Disc brake pads
The plate is made up of two elements: the lining and the support. The lining is the part of the carrier that comes into contact with the disc during braking. It is necessary to change the pads when they are worn.
Depending on the trim, braking is more or less powerful and effective. It is therefore important to know the type of use and the style of bike you practice before changing your pads.
There are two types of fillings: organic (or resin) and metallic.
These are the most widespread, they offer better performance when cold, effective from the first braking, they are suitable for occasional braking at moderate speed . They tend to wear out faster.
The metal plates
Conversely, they offer better performance when hot and are really efficient on descents (descending mountain passes) or during heavy braking (mountain biking, freeride, etc.).
There are also “ceramic” plates. It is not the filling, but part of the support which contains a little ceramic - the latter resisting heat better than steel or aluminum. Like metal pads, they offer powerful braking, necessary in certain disciplines, and are resistant to high temperatures. Their prices are usually higher.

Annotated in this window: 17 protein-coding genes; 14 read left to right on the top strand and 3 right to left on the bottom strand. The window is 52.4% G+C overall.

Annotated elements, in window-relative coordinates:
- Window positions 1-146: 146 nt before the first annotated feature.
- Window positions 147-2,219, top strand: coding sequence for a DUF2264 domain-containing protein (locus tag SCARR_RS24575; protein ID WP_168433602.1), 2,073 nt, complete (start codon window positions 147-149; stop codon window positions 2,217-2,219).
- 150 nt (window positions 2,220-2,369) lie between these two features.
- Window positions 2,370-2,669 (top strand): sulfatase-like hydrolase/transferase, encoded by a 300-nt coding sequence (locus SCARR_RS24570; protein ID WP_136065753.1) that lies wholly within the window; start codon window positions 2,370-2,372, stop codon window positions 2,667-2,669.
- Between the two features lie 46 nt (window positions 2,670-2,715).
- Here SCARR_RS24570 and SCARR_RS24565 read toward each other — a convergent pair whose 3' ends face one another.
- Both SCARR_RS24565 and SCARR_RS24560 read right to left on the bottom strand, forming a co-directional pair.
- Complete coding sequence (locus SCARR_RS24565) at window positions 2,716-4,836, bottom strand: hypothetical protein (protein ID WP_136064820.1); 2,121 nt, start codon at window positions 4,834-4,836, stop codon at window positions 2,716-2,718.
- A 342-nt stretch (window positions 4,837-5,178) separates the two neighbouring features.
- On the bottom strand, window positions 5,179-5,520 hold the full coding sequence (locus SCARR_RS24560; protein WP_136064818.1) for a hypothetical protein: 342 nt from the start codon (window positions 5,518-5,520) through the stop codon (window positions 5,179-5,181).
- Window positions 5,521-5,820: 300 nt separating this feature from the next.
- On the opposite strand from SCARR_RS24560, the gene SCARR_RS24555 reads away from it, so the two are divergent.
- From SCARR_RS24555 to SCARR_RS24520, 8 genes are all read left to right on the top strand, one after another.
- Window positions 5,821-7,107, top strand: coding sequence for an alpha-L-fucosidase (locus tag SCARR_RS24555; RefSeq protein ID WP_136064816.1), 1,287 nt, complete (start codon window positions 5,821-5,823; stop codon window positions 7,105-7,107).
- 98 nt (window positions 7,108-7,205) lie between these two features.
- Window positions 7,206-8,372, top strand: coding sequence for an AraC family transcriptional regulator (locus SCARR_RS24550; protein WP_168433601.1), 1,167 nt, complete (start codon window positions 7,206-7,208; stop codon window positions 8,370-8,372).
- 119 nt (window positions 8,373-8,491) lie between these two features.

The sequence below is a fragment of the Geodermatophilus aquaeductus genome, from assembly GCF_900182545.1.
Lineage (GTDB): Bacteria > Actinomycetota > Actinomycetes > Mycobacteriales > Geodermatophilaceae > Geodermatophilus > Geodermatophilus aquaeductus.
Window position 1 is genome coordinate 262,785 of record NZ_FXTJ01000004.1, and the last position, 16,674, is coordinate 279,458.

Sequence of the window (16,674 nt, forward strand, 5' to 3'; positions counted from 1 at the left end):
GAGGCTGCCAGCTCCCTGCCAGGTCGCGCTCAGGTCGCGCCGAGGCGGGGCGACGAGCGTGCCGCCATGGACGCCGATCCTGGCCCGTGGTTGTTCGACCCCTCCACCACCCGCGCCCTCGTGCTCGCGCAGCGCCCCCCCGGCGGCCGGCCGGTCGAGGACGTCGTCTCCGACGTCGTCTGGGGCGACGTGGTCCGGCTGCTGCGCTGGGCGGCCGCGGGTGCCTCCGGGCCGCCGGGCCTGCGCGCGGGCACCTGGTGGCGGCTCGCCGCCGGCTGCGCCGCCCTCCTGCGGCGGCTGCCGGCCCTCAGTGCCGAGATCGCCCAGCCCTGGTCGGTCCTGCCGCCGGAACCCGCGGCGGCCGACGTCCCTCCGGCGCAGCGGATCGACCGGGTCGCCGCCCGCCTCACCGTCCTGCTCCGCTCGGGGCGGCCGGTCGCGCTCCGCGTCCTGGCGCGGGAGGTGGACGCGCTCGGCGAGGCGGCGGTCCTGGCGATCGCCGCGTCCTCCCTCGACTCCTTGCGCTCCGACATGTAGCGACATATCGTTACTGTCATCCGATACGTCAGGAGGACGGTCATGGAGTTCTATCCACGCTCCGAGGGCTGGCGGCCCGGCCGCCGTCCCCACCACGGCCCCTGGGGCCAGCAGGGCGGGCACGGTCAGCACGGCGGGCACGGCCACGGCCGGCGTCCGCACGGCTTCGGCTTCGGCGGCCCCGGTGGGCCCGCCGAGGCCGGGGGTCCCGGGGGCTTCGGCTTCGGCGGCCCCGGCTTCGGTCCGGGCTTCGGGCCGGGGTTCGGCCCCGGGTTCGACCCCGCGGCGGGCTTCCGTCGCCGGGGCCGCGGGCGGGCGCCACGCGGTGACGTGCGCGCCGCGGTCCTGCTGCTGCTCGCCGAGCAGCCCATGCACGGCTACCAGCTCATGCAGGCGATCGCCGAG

Manufacturers also offer semi-organic or semi-metallic pads which offer a compromise between the two materials.
It is recommended to change your discs if you change the type of lining of your pads.
For a new disc, it is recommended to carry out a small break-in (this process mainly concerns the discs more than the pads). The purpose of the operation is to allow the latter to leave a thin film of their lining (organic or metallic) on the disc. Breaking in also allows the pads to adapt better to the disc, and extends their life.
Each brand (Sram, Avid and Shimano) have their own break-in techniques which are relatively similar.
To do this, perform a few light brakings (about twenty) at low speed without stopping to ventilate the disc well.
Roll for a few minutes to ventilate the disc (10/15min)
Finish with a decade of more aggressive braking at higher speeds. (still without stopping for disk ventilation)